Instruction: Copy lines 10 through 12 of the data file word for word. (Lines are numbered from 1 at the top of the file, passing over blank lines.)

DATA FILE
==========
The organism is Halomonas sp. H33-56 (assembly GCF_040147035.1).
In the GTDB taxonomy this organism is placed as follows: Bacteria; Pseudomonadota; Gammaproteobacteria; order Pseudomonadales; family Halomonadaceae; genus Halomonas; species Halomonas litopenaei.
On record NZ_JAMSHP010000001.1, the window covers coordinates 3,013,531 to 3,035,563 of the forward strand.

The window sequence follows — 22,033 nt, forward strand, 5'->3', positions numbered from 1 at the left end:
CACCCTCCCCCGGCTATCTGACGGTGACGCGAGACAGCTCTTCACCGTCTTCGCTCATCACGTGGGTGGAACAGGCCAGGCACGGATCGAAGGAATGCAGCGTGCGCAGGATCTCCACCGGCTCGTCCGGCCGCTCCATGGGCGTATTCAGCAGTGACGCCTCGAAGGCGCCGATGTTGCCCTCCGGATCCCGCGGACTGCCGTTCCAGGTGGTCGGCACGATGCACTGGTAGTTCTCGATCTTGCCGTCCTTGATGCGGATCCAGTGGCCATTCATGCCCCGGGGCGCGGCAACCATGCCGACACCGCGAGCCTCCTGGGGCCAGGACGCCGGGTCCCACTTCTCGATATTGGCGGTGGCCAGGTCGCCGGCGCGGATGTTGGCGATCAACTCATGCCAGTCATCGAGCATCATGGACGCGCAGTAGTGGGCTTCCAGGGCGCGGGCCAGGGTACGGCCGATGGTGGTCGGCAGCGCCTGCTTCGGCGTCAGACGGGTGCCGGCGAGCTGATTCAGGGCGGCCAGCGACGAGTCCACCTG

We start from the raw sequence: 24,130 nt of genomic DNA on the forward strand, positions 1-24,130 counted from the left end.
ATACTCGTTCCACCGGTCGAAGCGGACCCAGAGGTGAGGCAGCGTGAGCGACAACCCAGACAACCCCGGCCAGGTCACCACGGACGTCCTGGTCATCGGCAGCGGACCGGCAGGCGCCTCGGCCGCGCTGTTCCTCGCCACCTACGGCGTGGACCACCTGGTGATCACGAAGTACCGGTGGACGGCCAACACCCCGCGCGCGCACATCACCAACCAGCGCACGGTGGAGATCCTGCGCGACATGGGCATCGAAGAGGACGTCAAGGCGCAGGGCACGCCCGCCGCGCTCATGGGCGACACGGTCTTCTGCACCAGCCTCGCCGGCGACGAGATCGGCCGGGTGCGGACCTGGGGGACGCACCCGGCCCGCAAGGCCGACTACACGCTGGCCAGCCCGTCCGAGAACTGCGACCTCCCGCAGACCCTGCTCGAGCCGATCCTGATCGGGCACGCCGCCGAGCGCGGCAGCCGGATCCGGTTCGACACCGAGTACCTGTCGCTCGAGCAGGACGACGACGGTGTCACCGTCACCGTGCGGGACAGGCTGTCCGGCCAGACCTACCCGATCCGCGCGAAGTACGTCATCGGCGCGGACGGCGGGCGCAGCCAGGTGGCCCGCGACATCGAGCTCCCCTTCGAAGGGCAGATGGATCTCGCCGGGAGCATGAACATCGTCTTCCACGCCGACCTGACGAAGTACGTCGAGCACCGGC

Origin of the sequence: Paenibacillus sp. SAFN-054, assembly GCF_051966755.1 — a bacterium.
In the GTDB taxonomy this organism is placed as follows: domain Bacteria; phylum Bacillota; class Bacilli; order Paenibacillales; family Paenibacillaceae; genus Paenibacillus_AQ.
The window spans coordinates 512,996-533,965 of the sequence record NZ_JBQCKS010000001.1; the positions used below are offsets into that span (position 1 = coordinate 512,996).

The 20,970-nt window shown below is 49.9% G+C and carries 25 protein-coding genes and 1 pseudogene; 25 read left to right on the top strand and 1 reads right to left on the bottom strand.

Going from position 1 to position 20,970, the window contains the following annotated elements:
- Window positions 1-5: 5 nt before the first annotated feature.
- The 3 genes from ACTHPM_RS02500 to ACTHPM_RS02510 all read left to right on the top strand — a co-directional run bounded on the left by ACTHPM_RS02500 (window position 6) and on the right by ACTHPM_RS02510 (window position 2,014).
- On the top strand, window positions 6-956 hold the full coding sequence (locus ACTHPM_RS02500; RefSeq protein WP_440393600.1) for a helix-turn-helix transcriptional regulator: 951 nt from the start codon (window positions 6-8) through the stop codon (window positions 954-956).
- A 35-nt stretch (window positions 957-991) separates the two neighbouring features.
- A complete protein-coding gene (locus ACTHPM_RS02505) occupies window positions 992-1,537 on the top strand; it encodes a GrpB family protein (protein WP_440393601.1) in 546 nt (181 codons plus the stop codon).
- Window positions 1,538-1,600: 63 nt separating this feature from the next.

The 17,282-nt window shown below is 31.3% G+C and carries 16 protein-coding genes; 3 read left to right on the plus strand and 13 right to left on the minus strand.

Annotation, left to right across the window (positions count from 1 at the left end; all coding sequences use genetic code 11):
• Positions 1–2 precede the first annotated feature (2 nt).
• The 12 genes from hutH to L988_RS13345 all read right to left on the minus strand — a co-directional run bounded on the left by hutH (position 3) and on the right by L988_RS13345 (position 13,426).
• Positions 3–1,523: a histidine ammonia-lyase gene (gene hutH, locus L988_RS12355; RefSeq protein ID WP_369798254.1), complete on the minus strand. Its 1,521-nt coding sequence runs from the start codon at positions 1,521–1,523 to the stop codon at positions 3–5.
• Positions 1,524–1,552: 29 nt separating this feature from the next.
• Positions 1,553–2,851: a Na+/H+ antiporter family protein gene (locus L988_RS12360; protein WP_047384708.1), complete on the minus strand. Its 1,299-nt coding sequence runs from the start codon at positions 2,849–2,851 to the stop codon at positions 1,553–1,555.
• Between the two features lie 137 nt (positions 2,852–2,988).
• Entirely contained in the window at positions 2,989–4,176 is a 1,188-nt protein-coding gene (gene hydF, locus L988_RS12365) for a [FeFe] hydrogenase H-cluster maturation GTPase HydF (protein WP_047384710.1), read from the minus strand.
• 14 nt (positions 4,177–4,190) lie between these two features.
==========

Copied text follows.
The window spans coordinates 512,996-533,965 of the sequence record NZ_JBQCKS010000001.1; the positions used below are offsets into that span (position 1 = coordinate 512,996).

The 20,970-nt window shown below is 49.9% G+C and carries 25 protein-coding genes and 1 pseudogene; 25 read left to right on the top strand and 1 reads right to left on the bottom strand.

Going from position 1 to position 20,970, the window contains the following annotated elements: